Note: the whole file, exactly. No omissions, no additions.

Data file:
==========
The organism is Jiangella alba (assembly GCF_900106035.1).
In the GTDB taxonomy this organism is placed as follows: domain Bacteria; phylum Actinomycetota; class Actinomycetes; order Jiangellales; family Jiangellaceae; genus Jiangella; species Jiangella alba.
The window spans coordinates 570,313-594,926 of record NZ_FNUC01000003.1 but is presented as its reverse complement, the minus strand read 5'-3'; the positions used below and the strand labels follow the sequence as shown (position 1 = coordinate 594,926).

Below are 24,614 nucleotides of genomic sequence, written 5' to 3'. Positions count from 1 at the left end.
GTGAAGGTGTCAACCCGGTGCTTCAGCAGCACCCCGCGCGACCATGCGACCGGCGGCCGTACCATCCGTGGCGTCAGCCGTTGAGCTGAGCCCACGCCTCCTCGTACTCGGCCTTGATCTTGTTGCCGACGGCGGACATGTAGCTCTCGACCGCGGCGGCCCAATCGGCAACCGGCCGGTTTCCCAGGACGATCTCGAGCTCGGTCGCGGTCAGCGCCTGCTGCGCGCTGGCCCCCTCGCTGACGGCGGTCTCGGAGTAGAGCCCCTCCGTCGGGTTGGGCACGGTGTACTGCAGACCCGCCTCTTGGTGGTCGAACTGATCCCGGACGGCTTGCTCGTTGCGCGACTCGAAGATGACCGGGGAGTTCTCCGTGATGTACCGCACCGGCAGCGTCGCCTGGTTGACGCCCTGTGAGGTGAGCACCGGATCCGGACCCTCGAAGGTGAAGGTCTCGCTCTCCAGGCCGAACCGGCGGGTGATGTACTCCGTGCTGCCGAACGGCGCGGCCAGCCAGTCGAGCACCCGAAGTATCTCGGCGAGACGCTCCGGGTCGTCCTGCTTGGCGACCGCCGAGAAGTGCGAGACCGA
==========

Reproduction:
The organism is Jiangella alba (assembly GCF_900106035.1).
In the GTDB taxonomy this organism is placed as follows: domain Bacteria; phylum Actinomycetota; class Actinomycetes; order Jiangellales; family Jiangellaceae; genus Jiangella; species Jiangella alba.
The window spans coordinates 570,313-594,926 of record NZ_FNUC01000003.1 but is presented as its reverse complement, the minus strand read 5'-3'; the positions used below and the strand labels follow the sequence as shown (position 1 = coordinate 594,926).

Below are 24,614 nucleotides of genomic sequence, written 5' to 3'. Positions count from 1 at the left end.
GTGAAGGTGTCAACCCGGTGCTTCAGCAGCACCCCGCGCGACCATGCGACCGGCGGCCGTACCATCCGTGGCGTCAGCCGTTGAGCTGAGCCCACGCCTCCTCGTACTCGGCCTTGATCTTGTTGCCGACGGCGGACATGTAGCTCTCGACCGCGGCGGCCCAATCGGCAACCGGCCGGTTTCCCAGGACGATCTCGAGCTCGGTCGCGGTCAGCGCCTGCTGCGCGCTGGCCCCCTCGCTGACGGCGGTCTCGGAGTAGAGCCCCTCCGTCGGGTTGGGCACGGTGTACTGCAGACCCGCCTCTTGGTGGTCGAACTGATCCCGGACGGCTTGCTCGTTGCGCGACTCGAAGATGACCGGGGAGTTCTCCGTGATGTACCGCACCGGCAGCGTCGCCTGGTTGACGCCCTGTGAGGTGAGCACCGGATCCGGACCCTCGAAGGTGAAGGTCTCGCTCTCCAGGCCGAACCGGCGGGTGATGTACTCCGTGCTGCCGAACGGCGCGGCCAGCCAGTCGAGCACCCGAAGTATCTCGGCGAGACGCTCCGGGTCGTCCTGCTTGGCGACCGCCGAGAAGTGCGAGACCGA